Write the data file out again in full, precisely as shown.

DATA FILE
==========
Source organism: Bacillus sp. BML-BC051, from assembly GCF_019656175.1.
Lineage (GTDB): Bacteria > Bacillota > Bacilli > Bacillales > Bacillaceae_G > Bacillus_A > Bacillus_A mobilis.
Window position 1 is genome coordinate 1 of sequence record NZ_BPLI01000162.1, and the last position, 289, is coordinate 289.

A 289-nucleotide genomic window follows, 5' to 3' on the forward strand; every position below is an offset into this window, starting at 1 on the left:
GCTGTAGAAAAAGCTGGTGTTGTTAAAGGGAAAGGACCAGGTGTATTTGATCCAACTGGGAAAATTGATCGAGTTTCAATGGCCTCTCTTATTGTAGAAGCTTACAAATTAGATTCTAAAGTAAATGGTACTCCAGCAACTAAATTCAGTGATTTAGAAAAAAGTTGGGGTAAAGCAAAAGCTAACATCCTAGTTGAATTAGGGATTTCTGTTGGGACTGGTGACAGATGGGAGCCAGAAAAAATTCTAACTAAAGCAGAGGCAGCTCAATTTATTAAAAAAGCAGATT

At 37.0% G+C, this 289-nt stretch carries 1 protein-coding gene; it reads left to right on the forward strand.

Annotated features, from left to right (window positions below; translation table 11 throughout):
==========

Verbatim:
Source organism: Bacillus sp. BML-BC051, from assembly GCF_019656175.1.
Lineage (GTDB): Bacteria > Bacillota > Bacilli > Bacillales > Bacillaceae_G > Bacillus_A > Bacillus_A mobilis.
Window position 1 is genome coordinate 1 of sequence record NZ_BPLI01000162.1, and the last position, 289, is coordinate 289.

A 289-nucleotide genomic window follows, 5' to 3' on the forward strand; every position below is an offset into this window, starting at 1 on the left:
GCTGTAGAAAAAGCTGGTGTTGTTAAAGGGAAAGGACCAGGTGTATTTGATCCAACTGGGAAAATTGATCGAGTTTCAATGGCCTCTCTTATTGTAGAAGCTTACAAATTAGATTCTAAAGTAAATGGTACTCCAGCAACTAAATTCAGTGATTTAGAAAAAAGTTGGGGTAAAGCAAAAGCTAACATCCTAGTTGAATTAGGGATTTCTGTTGGGACTGGTGACAGATGGGAGCCAGAAAAAATTCTAACTAAAGCAGAGGCAGCTCAATTTATTAAAAAAGCAGATT

At 37.0% G+C, this 289-nt stretch carries 1 protein-coding gene; it reads left to right on the forward strand.

Annotated features, from left to right (window positions below; translation table 11 throughout):